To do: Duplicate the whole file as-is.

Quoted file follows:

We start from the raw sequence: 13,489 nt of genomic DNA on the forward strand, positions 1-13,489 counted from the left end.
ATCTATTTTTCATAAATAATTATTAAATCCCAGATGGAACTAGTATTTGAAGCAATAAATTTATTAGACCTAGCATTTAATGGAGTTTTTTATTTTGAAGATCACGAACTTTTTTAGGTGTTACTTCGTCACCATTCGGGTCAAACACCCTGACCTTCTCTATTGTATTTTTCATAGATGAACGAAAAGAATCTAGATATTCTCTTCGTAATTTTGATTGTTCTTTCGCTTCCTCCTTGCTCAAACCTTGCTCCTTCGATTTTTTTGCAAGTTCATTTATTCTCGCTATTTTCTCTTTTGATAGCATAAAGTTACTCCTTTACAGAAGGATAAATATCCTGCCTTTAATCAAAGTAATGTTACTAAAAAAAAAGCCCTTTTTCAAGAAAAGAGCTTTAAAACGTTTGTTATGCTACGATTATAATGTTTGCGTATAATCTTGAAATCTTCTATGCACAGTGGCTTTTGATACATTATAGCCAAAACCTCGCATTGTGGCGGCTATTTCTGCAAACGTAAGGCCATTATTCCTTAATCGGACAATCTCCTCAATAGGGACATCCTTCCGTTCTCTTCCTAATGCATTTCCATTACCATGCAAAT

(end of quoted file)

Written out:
We start from the raw sequence: 13,489 nt of genomic DNA on the forward strand, positions 1-13,489 counted from the left end.
ATCTATTTTTCATAAATAATTATTAAATCCCAGATGGAACTAGTATTTGAAGCAATAAATTTATTAGACCTAGCATTTAATGGAGTTTTTTATTTTGAAGATCACGAACTTTTTTAGGTGTTACTTCGTCACCATTCGGGTCAAACACCCTGACCTTCTCTATTGTATTTTTCATAGATGAACGAAAAGAATCTAGATATTCTCTTCGTAATTTTGATTGTTCTTTCGCTTCCTCCTTGCTCAAACCTTGCTCCTTCGATTTTTTTGCAAGTTCATTTATTCTCGCTATTTTCTCTTTTGATAGCATAAAGTTACTCCTTTACAGAAGGATAAATATCCTGCCTTTAATCAAAGTAATGTTACTAAAAAAAAAGCCCTTTTTCAAGAAAAGAGCTTTAAAACGTTTGTTATGCTACGATTATAATGTTTGCGTATAATCTTGAAATCTTCTATGCACAGTGGCTTTTGATACATTATAGCCAAAACCTCGCATTGTGGCGGCTATTTCTGCAAACGTAAGGCCATTATTCCTTAATCGGACAATCTCCTCAATAGGGACATCCTTCCGTTCTCTTCCTAATGCATTTCCATTACCATGCAAAT